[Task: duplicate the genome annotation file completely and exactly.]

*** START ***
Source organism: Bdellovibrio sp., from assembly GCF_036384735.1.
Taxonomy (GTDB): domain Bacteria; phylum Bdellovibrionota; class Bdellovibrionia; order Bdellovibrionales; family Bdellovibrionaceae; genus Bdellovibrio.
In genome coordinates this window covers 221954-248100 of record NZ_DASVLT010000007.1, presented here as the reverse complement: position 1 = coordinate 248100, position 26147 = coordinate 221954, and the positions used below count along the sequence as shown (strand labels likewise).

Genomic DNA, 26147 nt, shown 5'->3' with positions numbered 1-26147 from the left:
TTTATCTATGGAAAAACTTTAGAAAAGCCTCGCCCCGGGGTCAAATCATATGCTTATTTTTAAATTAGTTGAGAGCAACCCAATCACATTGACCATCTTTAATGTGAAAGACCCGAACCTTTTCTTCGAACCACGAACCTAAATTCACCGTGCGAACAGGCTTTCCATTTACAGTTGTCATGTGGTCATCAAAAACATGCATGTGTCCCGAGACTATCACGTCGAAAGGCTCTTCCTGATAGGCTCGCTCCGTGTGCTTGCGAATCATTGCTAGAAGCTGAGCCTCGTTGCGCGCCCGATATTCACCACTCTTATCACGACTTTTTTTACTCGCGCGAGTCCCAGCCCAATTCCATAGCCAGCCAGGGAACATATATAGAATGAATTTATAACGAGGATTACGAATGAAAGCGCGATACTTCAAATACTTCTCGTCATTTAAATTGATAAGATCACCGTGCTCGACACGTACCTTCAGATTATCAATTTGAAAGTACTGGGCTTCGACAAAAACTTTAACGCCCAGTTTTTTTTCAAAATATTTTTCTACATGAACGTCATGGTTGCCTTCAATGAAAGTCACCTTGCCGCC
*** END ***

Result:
Source organism: Bdellovibrio sp., from assembly GCF_036384735.1.
Taxonomy (GTDB): domain Bacteria; phylum Bdellovibrionota; class Bdellovibrionia; order Bdellovibrionales; family Bdellovibrionaceae; genus Bdellovibrio.
In genome coordinates this window covers 221954-248100 of record NZ_DASVLT010000007.1, presented here as the reverse complement: position 1 = coordinate 248100, position 26147 = coordinate 221954, and the positions used below count along the sequence as shown (strand labels likewise).

Genomic DNA, 26147 nt, shown 5'->3' with positions numbered 1-26147 from the left:
TTTATCTATGGAAAAACTTTAGAAAAGCCTCGCCCCGGGGTCAAATCATATGCTTATTTTTAAATTAGTTGAGAGCAACCCAATCACATTGACCATCTTTAATGTGAAAGACCCGAACCTTTTCTTCGAACCACGAACCTAAATTCACCGTGCGAACAGGCTTTCCATTTACAGTTGTCATGTGGTCATCAAAAACATGCATGTGTCCCGAGACTATCACGTCGAAAGGCTCTTCCTGATAGGCTCGCTCCGTGTGCTTGCGAATCATTGCTAGAAGCTGAGCCTCGTTGCGCGCCCGATATTCACCACTCTTATCACGACTTTTTTTACTCGCGCGAGTCCCAGCCCAATTCCATAGCCAGCCAGGGAACATATATAGAATGAATTTATAACGAGGATTACGAATGAAAGCGCGATACTTCAAATACTTCTCGTCATTTAAATTGATAAGATCACCGTGCTCGACACGTACCTTCAGATTATCAATTTGAAAGTACTGGGCTTCGACAAAAACTTTAACGCCCAGTTTTTTTTCAAAATATTTTTCTACATGAACGTCATGGTTGCCTTCAATGAAAGTCACCTTGCCGCC